Retired judge Stephen Breyer gets a different title: professor.
Harvard said Friday that Breyer, who retired from the Supreme Court on June 30, was joining its law school. Breyer graduated from law school and first joined the Harvard faculty in 1967. He continued to teach at Harvard after becoming a federal appeals judge in 1980 until the former President Bill Clinton nominated him to the Supreme Court in 1994.
Harvard said in a statement that Breyer “will teach seminars and reading groups, continue to write books and produce scholarships, and participate in the intellectual life of the Harvard school and community at wider”.
Breyer, 83, does not yet have any courses listed in Harvard’s online course catalog. However, the school said his appointment as Byrne Professor of Administrative Law and Procedure would be effective immediately. Breyer is a longtime expert in administrative law, the law surrounding government agencies, and co-author of a textbook on the subject.
Harvard’s announcement included a statement from Breyer. “I’m very happy to be returning to Harvard to teach and write there,” he said. “Among other things, I will probably try to explain why I think it is important that future generations of those associated with the law engage in work and adopt approaches to law that help the great American constitutional experiment to work effectively for the American people. ”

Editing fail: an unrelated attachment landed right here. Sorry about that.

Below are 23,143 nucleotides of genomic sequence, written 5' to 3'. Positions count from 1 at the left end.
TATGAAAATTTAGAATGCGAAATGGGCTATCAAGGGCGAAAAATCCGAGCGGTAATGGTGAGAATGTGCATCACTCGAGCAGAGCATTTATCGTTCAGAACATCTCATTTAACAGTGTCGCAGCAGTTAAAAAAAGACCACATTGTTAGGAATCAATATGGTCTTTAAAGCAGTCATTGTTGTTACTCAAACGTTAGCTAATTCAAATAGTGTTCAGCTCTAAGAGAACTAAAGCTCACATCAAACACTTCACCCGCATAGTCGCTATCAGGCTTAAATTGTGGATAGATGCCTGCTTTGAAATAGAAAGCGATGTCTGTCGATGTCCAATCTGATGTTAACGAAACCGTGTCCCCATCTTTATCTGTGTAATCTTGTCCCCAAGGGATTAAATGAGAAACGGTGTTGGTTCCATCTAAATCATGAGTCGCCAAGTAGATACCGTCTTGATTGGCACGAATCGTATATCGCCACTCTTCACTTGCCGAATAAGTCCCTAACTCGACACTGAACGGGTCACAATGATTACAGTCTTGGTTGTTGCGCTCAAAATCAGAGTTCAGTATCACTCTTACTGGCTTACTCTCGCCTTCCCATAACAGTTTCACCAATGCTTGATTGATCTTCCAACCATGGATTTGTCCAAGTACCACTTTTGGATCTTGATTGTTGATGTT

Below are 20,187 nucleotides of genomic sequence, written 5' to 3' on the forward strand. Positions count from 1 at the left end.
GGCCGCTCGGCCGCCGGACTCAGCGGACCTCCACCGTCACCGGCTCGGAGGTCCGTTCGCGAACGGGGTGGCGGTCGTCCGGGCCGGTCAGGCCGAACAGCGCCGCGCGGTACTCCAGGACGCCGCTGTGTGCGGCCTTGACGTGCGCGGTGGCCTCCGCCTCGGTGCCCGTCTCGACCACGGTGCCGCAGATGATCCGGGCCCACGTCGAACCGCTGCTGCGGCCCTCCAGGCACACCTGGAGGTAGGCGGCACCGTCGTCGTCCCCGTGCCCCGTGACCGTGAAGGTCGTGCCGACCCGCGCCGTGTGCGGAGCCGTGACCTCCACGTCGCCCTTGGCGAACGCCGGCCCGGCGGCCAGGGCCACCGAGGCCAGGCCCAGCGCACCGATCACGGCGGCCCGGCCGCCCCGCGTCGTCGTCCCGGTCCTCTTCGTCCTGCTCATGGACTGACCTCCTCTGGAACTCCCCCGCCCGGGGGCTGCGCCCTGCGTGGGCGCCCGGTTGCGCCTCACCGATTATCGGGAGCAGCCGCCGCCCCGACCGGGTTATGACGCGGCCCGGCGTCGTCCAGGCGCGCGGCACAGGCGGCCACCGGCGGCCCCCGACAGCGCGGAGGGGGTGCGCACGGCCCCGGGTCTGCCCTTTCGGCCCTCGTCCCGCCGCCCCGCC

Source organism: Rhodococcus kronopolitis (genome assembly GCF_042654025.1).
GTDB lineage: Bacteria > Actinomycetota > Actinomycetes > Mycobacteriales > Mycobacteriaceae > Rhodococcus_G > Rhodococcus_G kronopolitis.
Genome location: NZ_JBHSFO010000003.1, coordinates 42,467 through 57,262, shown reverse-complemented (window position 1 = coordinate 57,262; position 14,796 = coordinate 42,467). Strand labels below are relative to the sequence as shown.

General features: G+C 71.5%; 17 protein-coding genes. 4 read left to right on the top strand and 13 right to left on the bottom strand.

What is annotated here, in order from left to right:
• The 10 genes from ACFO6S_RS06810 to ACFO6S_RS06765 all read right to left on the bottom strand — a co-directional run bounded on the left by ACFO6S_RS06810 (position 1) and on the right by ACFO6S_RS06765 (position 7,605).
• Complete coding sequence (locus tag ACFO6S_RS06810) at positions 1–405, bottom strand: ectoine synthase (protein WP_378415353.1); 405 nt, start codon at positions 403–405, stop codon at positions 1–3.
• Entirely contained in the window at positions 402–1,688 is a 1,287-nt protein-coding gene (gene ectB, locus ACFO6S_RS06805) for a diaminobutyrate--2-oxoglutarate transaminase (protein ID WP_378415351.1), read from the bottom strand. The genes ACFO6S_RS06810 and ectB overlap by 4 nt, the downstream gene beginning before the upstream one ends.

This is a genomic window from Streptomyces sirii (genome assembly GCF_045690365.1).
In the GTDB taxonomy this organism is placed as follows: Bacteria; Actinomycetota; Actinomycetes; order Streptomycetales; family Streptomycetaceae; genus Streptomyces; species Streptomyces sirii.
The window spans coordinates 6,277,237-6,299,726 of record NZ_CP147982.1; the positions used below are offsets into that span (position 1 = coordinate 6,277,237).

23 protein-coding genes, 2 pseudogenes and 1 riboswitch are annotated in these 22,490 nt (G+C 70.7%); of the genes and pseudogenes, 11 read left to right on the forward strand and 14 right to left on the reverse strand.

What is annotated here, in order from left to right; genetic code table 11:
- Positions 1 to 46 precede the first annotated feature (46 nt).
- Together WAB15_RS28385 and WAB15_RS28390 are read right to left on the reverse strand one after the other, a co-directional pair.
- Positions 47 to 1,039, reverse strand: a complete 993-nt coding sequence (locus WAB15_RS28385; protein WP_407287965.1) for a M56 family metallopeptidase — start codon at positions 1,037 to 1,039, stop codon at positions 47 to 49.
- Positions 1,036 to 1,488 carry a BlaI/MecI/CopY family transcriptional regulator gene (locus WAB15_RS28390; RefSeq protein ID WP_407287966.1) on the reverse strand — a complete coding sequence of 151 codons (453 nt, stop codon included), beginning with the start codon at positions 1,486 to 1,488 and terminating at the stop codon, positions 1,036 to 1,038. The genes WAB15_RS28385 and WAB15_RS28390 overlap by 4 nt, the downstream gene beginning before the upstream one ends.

Breyer did not say what else he might do in retirement. A 1937 law allows retired Supreme Court justices to continue to hear and decide cases in lower federal courts, a practice called “sitting by appointment.” Breyer didn’t say if that’s something he would do.